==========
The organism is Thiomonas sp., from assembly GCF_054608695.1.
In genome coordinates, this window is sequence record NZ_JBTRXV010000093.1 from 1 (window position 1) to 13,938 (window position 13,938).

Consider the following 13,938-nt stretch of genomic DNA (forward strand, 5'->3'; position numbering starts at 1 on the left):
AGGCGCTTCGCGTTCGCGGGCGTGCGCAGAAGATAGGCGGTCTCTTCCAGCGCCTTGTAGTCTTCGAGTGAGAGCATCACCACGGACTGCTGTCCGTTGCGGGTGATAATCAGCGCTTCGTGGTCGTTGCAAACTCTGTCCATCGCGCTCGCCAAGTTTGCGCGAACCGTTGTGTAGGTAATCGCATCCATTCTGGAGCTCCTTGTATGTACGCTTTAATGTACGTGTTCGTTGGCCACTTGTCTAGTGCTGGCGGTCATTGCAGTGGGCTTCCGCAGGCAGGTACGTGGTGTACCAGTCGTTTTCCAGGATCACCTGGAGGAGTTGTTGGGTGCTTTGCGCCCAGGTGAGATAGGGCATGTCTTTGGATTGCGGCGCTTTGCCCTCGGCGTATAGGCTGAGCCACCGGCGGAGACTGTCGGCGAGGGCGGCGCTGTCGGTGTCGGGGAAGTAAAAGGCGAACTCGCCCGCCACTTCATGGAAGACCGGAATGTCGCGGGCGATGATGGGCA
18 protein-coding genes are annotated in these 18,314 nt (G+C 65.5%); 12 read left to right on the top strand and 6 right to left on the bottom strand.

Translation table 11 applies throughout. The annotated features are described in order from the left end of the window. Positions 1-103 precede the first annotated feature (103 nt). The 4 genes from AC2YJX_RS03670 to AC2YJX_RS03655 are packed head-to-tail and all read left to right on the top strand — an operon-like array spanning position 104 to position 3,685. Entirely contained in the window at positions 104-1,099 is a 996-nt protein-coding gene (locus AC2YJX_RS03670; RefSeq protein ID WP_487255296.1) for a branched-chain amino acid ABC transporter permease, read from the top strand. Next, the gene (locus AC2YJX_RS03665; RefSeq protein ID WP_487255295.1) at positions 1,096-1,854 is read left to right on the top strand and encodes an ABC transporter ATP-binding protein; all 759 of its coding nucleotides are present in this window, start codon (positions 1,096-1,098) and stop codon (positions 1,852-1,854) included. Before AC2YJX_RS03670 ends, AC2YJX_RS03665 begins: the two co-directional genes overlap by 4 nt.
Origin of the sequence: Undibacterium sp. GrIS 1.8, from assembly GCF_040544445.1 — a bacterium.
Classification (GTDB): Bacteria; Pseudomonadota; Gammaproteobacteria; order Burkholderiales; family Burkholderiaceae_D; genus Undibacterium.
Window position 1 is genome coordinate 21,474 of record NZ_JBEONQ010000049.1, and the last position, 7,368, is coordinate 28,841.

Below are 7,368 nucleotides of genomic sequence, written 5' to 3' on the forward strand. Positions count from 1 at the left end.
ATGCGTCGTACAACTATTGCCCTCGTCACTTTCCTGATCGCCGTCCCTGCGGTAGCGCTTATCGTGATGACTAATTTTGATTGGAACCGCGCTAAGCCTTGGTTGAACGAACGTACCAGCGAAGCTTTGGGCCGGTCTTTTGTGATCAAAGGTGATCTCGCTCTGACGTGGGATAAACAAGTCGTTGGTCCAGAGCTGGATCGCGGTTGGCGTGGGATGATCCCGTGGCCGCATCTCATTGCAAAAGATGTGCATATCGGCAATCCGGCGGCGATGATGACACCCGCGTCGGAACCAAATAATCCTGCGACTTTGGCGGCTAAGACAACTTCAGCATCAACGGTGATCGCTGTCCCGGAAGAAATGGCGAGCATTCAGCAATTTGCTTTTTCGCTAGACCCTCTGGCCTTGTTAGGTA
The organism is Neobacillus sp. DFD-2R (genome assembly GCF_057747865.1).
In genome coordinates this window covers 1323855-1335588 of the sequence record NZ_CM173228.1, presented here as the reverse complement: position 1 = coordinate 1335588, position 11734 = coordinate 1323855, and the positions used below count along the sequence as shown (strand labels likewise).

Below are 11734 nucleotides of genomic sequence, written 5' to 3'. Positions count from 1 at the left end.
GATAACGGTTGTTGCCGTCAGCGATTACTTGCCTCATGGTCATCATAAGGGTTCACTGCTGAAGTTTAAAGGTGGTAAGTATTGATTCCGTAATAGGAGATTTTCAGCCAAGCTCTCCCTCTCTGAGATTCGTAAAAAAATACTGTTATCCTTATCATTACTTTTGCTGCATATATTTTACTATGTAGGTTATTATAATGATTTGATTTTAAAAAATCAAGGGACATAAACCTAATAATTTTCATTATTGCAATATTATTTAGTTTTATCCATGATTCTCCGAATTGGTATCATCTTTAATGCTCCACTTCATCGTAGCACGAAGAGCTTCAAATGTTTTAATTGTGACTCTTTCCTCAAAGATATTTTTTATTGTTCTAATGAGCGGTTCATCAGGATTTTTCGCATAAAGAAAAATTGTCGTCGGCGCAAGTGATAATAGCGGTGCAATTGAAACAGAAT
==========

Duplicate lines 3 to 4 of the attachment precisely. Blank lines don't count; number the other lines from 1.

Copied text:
Consider the following 13,938-nt stretch of genomic DNA (forward strand, 5'->3'; position numbering starts at 1 on the left):
AGGCGCTTCGCGTTCGCGGGCGTGCGCAGAAGATAGGCGGTCTCTTCCAGCGCCTTGTAGTCTTCGAGTGAGAGCATCACCACGGACTGCTGTCCGTTGCGGGTGATAATCAGCGCTTCGTGGTCGTTGCAAACTCTGTCCATCGCGCTCGCCAAGTTTGCGCGAACCGTTGTGTAGGTAATCGCATCCATTCTGGAGCTCCTTGTATGTACGCTTTAATGTACGTGTTCGTTGGCCACTTGTCTAGTGCTGGCGGTCATTGCAGTGGGCTTCCGCAGGCAGGTACGTGGTGTACCAGTCGTTTTCCAGGATCACCTGGAGGAGTTGTTGGGTGCTTTGCGCCCAGGTGAGATAGGGCATGTCTTTGGATTGCGGCGCTTTGCCCTCGGCGTATAGGCTGAGCCACCGGCGGAGACTGTCGGCGAGGGCGGCGCTGTCGGTGTCGGGGAAGTAAAAGGCGAACTCGCCCGCCACTTCATGGAAGACCGGAATGTCGCGGGCGATGATGGGCA